He then heads back to 1942, flying backwards, because even with the power of a magical genie at his command, he still can't figure out how to put the wings on straight.

Once the entire team returns to 1942 (only minutes after they left), the group of scientists gets right to work on the anti-bombing formula.

"Just some common, every day household items. This should be a jiff!"

Once the scientists get their device created, they decide it's time to test it out - and what better way than just dropping some bombs.

I really don't think that's the time for puns, Dr. Fate.

Well, apparently the device worked, and the JSA suggests getting the new anti-bombing raid device into the weapons archives of the U.S. Government.

The "weapons archives" of the government? Why do I keep getting the feeling I've seen that place before...(cue the John Williams' Indiana Jones theme)

Overall, the story had the rah-rah-rah U.S. Democracy that was typical of many of the early Justice Society stories of the times. It was an entertaining, if not always interesting take on the future, with the idea of the world split off not into countries, but into almost tribal-like societies - air, underground, underwater, etc.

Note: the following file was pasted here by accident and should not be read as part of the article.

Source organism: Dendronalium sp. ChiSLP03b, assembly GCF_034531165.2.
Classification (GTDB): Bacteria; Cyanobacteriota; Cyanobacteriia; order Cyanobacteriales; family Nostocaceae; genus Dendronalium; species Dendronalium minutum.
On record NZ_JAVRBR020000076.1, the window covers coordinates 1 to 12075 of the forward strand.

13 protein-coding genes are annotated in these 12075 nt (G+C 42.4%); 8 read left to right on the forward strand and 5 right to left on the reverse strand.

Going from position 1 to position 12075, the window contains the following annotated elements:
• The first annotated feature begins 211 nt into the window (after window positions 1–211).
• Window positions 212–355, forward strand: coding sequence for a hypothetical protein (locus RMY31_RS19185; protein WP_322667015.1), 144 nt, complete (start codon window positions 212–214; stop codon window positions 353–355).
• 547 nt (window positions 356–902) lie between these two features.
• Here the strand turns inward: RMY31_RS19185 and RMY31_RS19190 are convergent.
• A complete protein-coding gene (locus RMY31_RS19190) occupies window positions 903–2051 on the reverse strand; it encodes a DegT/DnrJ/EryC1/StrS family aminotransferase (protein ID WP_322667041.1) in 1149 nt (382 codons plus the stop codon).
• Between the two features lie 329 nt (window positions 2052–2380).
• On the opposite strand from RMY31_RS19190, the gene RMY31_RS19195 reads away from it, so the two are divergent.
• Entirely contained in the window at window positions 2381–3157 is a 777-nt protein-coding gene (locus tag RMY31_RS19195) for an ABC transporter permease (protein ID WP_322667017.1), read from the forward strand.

It sticks to the classic JSA story structure of once again setting up a story framework and then having the team split-up so each member gets their own solo story. I understand that time was a factor here, too, but did it really make sense, other than from the standpoint of ease for the writer (Gardner Fox), to have one team member handle infiltrating an entire civilization on his own? You'd think the combined might of the JSA might have helped wrap this case up a little faster.

Anyway, a side note as we look both ahead at future issues, and back to the past over the course of JSA history.

For those following along, in about two dozen issues, we'll meet a super-villain named Per Degaton who will become a recurring nemesis to the Justice Society. Some time in the 1980s, writers decided to ret-con (retroactive continuity) the story of Per Degaton, and re-wrote that he was, in fact, a lab assistant to the team of scientists in this story. In this original edition, he is no where to be found, but as later writers cherry pick and add and subtract, it's an interesting notion to mention.